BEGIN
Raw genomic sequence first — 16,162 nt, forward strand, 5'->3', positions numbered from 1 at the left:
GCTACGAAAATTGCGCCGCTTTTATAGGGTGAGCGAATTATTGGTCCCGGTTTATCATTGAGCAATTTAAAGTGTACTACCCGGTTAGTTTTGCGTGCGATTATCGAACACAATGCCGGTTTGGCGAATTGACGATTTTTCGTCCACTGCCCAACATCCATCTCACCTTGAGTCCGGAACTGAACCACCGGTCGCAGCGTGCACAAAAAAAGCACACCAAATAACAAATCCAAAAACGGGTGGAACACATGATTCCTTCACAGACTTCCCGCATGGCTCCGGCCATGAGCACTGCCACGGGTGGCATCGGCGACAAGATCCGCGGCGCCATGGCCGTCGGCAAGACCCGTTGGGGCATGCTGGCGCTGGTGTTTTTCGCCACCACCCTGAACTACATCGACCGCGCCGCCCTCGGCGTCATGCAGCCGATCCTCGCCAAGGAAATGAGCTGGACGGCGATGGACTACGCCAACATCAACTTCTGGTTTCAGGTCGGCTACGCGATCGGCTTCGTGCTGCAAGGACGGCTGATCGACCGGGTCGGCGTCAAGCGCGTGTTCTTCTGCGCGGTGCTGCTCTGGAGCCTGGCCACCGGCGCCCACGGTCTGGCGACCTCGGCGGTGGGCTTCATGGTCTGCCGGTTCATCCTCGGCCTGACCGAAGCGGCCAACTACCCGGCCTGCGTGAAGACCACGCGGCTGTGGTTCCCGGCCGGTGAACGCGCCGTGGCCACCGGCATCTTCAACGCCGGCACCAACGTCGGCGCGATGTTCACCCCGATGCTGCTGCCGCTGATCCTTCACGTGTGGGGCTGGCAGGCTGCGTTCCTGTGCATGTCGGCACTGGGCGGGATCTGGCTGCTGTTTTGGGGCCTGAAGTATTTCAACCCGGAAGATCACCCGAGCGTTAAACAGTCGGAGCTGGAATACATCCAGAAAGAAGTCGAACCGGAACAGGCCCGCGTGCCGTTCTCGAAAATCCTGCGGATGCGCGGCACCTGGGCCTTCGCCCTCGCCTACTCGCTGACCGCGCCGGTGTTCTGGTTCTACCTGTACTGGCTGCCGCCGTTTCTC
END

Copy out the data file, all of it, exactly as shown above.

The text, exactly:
Raw genomic sequence first — 16,162 nt, forward strand, 5'->3', positions numbered from 1 at the left:
GCTACGAAAATTGCGCCGCTTTTATAGGGTGAGCGAATTATTGGTCCCGGTTTATCATTGAGCAATTTAAAGTGTACTACCCGGTTAGTTTTGCGTGCGATTATCGAACACAATGCCGGTTTGGCGAATTGACGATTTTTCGTCCACTGCCCAACATCCATCTCACCTTGAGTCCGGAACTGAACCACCGGTCGCAGCGTGCACAAAAAAAGCACACCAAATAACAAATCCAAAAACGGGTGGAACACATGATTCCTTCACAGACTTCCCGCATGGCTCCGGCCATGAGCACTGCCACGGGTGGCATCGGCGACAAGATCCGCGGCGCCATGGCCGTCGGCAAGACCCGTTGGGGCATGCTGGCGCTGGTGTTTTTCGCCACCACCCTGAACTACATCGACCGCGCCGCCCTCGGCGTCATGCAGCCGATCCTCGCCAAGGAAATGAGCTGGACGGCGATGGACTACGCCAACATCAACTTCTGGTTTCAGGTCGGCTACGCGATCGGCTTCGTGCTGCAAGGACGGCTGATCGACCGGGTCGGCGTCAAGCGCGTGTTCTTCTGCGCGGTGCTGCTCTGGAGCCTGGCCACCGGCGCCCACGGTCTGGCGACCTCGGCGGTGGGCTTCATGGTCTGCCGGTTCATCCTCGGCCTGACCGAAGCGGCCAACTACCCGGCCTGCGTGAAGACCACGCGGCTGTGGTTCCCGGCCGGTGAACGCGCCGTGGCCACCGGCATCTTCAACGCCGGCACCAACGTCGGCGCGATGTTCACCCCGATGCTGCTGCCGCTGATCCTTCACGTGTGGGGCTGGCAGGCTGCGTTCCTGTGCATGTCGGCACTGGGCGGGATCTGGCTGCTGTTTTGGGGCCTGAAGTATTTCAACCCGGAAGATCACCCGAGCGTTAAACAGTCGGAGCTGGAATACATCCAGAAAGAAGTCGAACCGGAACAGGCCCGCGTGCCGTTCTCGAAAATCCTGCGGATGCGCGGCACCTGGGCCTTCGCCCTCGCCTACTCGCTGACCGCGCCGGTGTTCTGGTTCTACCTGTACTGGCTGCCGCCGTTTCTC